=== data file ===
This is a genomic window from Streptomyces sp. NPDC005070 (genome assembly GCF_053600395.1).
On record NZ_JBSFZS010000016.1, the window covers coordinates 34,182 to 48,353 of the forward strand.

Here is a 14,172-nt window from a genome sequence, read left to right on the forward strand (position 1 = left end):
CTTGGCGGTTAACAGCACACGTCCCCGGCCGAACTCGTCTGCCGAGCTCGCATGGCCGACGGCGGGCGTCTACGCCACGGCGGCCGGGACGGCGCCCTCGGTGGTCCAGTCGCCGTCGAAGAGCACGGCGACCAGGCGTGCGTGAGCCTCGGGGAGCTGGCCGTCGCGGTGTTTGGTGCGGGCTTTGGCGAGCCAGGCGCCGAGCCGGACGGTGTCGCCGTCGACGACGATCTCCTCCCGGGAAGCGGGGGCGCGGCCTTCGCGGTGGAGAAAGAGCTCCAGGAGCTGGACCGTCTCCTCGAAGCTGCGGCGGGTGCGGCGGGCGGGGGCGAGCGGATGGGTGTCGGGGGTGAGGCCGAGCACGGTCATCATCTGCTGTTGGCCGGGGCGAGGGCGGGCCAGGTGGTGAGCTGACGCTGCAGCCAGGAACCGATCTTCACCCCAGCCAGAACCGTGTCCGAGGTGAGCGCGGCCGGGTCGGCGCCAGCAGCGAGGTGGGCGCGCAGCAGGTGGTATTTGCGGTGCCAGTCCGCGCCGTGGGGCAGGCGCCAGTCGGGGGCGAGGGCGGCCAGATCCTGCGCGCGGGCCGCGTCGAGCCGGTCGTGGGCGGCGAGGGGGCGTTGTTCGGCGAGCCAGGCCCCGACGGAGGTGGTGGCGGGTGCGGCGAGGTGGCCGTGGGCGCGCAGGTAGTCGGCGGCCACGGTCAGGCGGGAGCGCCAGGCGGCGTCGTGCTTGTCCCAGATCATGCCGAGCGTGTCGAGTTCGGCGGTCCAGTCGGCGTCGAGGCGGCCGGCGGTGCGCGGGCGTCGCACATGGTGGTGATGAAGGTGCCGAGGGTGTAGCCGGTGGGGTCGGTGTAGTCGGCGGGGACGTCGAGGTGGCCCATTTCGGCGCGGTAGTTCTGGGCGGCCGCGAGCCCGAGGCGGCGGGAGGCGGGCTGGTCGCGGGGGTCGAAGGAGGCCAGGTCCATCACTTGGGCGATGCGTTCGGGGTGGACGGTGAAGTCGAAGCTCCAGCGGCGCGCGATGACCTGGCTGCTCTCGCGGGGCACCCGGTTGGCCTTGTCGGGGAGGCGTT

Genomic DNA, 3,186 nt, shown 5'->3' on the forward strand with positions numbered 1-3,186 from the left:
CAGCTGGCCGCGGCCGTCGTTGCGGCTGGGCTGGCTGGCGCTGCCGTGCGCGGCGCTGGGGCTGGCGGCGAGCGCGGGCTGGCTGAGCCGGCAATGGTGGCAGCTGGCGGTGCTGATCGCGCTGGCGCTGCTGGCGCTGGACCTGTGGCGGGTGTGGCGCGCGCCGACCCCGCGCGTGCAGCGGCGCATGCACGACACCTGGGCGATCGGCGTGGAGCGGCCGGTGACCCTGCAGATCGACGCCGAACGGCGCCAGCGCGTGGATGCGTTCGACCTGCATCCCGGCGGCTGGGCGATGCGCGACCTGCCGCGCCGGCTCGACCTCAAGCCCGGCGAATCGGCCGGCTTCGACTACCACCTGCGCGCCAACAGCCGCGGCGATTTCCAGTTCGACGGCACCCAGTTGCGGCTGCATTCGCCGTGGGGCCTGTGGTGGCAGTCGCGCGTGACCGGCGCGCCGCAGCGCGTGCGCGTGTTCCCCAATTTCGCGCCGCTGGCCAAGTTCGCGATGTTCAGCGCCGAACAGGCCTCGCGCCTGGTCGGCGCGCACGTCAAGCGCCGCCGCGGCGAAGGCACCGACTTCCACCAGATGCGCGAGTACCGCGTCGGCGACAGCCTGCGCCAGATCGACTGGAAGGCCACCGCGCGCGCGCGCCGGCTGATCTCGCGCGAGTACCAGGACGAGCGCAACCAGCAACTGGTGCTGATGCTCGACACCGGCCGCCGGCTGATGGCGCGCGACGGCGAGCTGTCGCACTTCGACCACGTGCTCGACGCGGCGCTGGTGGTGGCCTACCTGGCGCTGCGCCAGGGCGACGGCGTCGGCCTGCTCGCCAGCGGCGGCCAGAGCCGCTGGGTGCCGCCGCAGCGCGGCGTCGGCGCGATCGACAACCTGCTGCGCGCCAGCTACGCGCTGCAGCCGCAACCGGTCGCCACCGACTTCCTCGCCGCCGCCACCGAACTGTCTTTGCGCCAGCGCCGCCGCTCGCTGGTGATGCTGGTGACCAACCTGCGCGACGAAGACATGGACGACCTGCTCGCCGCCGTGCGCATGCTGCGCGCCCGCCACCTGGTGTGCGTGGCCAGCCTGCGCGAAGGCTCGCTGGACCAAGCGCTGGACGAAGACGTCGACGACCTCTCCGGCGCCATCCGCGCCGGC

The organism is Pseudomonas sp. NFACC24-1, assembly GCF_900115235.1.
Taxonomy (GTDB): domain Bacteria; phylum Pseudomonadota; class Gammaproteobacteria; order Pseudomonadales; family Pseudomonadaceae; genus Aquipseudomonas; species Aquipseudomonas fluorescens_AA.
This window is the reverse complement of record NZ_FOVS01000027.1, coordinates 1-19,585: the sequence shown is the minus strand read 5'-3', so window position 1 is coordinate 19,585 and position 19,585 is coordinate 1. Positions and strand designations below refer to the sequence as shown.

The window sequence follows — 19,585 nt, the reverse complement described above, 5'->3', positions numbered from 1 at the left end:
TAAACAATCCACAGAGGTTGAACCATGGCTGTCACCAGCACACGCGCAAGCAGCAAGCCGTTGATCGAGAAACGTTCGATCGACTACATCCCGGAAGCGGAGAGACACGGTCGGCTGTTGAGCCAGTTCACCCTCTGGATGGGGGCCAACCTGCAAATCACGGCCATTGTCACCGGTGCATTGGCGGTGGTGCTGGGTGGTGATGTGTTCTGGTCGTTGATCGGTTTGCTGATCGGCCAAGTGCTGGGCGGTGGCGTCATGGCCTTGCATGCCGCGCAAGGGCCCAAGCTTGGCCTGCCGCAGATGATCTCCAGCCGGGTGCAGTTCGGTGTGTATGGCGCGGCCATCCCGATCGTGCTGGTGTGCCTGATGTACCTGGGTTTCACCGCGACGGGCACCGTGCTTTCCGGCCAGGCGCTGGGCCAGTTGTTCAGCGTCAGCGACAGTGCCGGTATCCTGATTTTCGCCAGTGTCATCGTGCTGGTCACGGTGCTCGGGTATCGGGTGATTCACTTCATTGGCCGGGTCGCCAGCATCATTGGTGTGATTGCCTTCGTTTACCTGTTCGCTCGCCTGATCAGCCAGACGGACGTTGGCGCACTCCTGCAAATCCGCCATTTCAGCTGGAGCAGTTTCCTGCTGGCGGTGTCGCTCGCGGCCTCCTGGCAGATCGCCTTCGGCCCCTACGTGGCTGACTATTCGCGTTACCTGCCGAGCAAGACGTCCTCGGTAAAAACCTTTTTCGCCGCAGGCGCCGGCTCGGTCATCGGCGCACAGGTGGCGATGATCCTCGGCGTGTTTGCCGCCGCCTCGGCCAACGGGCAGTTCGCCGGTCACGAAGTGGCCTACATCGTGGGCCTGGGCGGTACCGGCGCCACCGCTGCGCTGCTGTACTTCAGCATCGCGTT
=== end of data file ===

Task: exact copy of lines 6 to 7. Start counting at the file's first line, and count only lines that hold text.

CAGCTGGCCGCGGCCGTCGTTGCGGCTGGGCTGGCTGGCGCTGCCGTGCGCGGCGCTGGGGCTGGCGGCGAGCGCGGGCTGGCTGAGCCGGCAATGGTGGCAGCTGGCGGTGCTGATCGCGCTGGCGCTGCTGGCGCTGGACCTGTGGCGGGTGTGGCGCGCGCCGACCCCGCGCGTGCAGCGGCGCATGCACGACACCTGGGCGATCGGCGTGGAGCGGCCGGTGACCCTGCAGATCGACGCCGAACGGCGCCAGCGCGTGGATGCGTTCGACCTGCATCCCGGCGGCTGGGCGATGCGCGACCTGCCGCGCCGGCTCGACCTCAAGCCCGGCGAATCGGCCGGCTTCGACTACCACCTGCGCGCCAACAGCCGCGGCGATTTCCAGTTCGACGGCACCCAGTTGCGGCTGCATTCGCCGTGGGGCCTGTGGTGGCAGTCGCGCGTGACCGGCGCGCCGCAGCGCGTGCGCGTGTTCCCCAATTTCGCGCCGCTGGCCAAGTTCGCGATGTTCAGCGCCGAACAGGCCTCGCGCCTGGTCGGCGCGCACGTCAAGCGCCGCCGCGGCGAAGGCACCGACTTCCACCAGATGCGCGAGTACCGCGTCGGCGACAGCCTGCGCCAGATCGACTGGAAGGCCACCGCGCGCGCGCGCCGGCTGATCTCGCGCGAGTACCAGGACGAGCGCAACCAGCAACTGGTGCTGATGCTCGACACCGGCCGCCGGCTGATGGCGCGCGACGGCGAGCTGTCGCACTTCGACCACGTGCTCGACGCGGCGCTGGTGGTGGCCTACCTGGCGCTGCGCCAGGGCGACGGCGTCGGCCTGCTCGCCAGCGGCGGCCAGAGCCGCTGGGTGCCGCCGCAGCGCGGCGTCGGCGCGATCGACAACCTGCTGCGCGCCAGCTACGCGCTGCAGCCGCAACCGGTCGCCACCGACTTCCTCGCCGCCGCCACCGAACTGTCTTTGCGCCAGCGCCGCCGCTCGCTGGTGATGCTGGTGACCAACCTGCGCGACGAAGACATGGACGACCTGCTCGCCGCCGTGCGCATGCTGCGCGCCCGCCACCTGGTGTGCGTGGCCAGCCTGCGCGAAGGCTCGCTGGACCAAGCGCTGGACGAAGACGTCGACGACCTCTCCGGCGCCATCCGCGCCGGC

The organism is Pseudomonas sp. NFACC24-1, assembly GCF_900115235.1.